s-l1600.jpg

Whilst its two contemporaries from 1957 went from success to success, the production of the Railmaster ceased in 1963. I can understand why an everyday consumer might not be interested in such a plain looking watch whose benefit was to combat levels of magnetism that only a handful of people would see.

The Railmaster was missing from Omega's line up until its return in 2003.

Omega Railmaster circa 2003. Photo courtesy of Omega Watches.

Omega Railmaster circa 2003. Photo courtesy of Omega Watches.

This was when Omega were reinventing themselves by rolling out more calibers with Co-Axial escapements and the Railmaster seemed like a perfect fit. What better watch than the Railmaster could Omega reissue that could live up to the technical achievements put forward by the Co-Axial escapement? This new Railmaster was available in three different sizes (36, 39 and 42mm) and for the first time there was a chronograph Railmaster as well. The watch used the Aqua Terra style case with slightly twisted lugs, a screw-down crown and an exhibition case back. Oddly enough, there was no special anti-magnetic properties, unlike past and future models of the Railmaster. Omega would also release the very strange Railmaster XXL Chronometer, a 50mm hand-wound behemoth that was a combination of Aqua Terra and Railmasters designs. I have managed to see one in the wild before and it is huuuggeee.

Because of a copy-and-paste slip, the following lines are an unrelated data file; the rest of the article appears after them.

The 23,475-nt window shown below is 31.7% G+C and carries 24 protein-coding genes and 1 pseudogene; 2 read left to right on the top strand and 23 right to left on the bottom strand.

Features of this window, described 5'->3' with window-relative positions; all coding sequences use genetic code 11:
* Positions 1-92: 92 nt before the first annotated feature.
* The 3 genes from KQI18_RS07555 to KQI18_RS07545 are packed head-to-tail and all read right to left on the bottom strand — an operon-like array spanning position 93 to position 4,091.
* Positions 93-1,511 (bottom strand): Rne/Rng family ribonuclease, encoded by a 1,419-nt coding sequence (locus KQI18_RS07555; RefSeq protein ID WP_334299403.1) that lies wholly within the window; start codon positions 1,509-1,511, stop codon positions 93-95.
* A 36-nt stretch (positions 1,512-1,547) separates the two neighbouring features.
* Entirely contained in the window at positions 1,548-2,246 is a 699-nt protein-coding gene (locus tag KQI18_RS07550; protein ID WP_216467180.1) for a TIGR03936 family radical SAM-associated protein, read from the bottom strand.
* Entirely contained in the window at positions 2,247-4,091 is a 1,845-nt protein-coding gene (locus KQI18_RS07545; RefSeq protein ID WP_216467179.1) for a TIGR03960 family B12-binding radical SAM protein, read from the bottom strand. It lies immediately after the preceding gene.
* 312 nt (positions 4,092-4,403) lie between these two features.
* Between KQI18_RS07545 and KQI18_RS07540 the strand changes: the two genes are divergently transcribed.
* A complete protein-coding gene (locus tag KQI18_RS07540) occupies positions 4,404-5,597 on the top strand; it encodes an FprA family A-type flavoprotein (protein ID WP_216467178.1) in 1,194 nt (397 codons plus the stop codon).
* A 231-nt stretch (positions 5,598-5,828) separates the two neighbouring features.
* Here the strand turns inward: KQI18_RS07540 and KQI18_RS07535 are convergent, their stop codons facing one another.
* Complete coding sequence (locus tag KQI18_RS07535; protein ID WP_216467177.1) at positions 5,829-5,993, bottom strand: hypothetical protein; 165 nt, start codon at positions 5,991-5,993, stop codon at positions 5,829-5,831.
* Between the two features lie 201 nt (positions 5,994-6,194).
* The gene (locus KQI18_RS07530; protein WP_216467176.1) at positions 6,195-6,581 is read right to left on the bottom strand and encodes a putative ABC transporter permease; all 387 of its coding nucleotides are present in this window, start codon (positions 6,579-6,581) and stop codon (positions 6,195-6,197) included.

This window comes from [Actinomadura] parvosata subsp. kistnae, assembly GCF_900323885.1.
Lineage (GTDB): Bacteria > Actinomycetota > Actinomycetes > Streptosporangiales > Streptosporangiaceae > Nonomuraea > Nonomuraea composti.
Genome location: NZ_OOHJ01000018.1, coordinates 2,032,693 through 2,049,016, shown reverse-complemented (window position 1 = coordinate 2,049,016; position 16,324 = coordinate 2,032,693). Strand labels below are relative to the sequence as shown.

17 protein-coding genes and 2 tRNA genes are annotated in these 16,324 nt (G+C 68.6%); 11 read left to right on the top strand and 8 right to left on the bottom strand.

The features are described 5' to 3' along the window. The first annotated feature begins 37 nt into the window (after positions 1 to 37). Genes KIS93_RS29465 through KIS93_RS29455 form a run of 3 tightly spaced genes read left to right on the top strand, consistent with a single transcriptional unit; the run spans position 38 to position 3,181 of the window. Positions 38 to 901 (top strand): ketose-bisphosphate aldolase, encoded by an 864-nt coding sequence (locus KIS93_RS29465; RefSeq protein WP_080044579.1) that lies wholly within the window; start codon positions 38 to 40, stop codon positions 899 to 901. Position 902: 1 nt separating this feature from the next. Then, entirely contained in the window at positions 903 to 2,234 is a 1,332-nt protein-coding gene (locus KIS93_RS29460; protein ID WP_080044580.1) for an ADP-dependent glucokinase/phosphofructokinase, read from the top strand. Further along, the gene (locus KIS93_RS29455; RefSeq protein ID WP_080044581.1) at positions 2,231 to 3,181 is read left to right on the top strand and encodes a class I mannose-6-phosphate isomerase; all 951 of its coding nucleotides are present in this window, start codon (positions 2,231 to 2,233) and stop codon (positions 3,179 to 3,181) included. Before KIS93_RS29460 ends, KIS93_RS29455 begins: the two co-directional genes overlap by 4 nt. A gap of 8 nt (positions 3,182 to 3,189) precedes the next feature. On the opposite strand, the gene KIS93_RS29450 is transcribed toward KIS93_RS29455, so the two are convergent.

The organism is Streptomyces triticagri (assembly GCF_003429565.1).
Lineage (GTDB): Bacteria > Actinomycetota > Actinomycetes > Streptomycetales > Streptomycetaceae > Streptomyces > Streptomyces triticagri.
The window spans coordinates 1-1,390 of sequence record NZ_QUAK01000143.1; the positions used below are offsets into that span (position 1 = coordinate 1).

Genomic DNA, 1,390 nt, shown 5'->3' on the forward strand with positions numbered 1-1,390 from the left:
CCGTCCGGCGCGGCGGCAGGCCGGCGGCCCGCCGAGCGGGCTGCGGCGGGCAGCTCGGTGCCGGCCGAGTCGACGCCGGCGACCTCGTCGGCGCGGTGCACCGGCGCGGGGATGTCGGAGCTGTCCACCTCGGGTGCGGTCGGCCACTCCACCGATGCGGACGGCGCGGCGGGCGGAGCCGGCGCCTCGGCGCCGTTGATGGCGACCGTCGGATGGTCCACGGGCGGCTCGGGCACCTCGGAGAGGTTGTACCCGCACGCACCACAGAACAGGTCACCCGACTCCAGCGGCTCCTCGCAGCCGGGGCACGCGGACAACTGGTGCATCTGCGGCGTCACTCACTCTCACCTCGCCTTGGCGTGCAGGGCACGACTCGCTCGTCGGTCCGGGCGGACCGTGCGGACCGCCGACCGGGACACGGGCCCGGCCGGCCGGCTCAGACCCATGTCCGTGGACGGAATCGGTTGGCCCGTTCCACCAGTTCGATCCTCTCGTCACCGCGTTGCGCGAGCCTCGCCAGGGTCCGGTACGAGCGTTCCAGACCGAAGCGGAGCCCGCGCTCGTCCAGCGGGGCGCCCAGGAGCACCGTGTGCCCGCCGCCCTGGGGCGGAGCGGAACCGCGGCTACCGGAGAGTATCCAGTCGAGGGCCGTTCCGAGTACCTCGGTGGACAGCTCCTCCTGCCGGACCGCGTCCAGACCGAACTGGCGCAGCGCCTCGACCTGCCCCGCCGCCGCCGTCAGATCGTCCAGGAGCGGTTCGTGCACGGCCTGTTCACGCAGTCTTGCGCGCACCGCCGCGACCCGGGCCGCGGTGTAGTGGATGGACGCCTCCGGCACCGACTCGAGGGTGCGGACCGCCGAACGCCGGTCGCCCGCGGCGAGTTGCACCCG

Omega Railmaster circa 2003. Photo courtesy of Omega Watches.

Omega Railmaster circa 2003. Photo courtesy of Omega Watches.

The Railmaster seemed like a perfect watch for watch enthusiasts. We're always going on about daily beaters with sensible designs, good measurements and a quality movement so you would have expected the new Railmaster to be a great hit? It wasn't. It didn't sell as well as Omega wanted and they pulled the line in 2012. I think part of the problem of the Railmaster's limited appeal was actually Omega's other lines were too good. The Aqua Terra range went from strength to strength over the course of a decade and in comparison, the Railmaster line must have seemed like a throwback in the worst possible way.

Five years later and the Railmaster is back. Twice!

The Trilogy Set. Photo courtesy of Omega Watches.

The Trilogy Set. Photo courtesy of Omega Watches.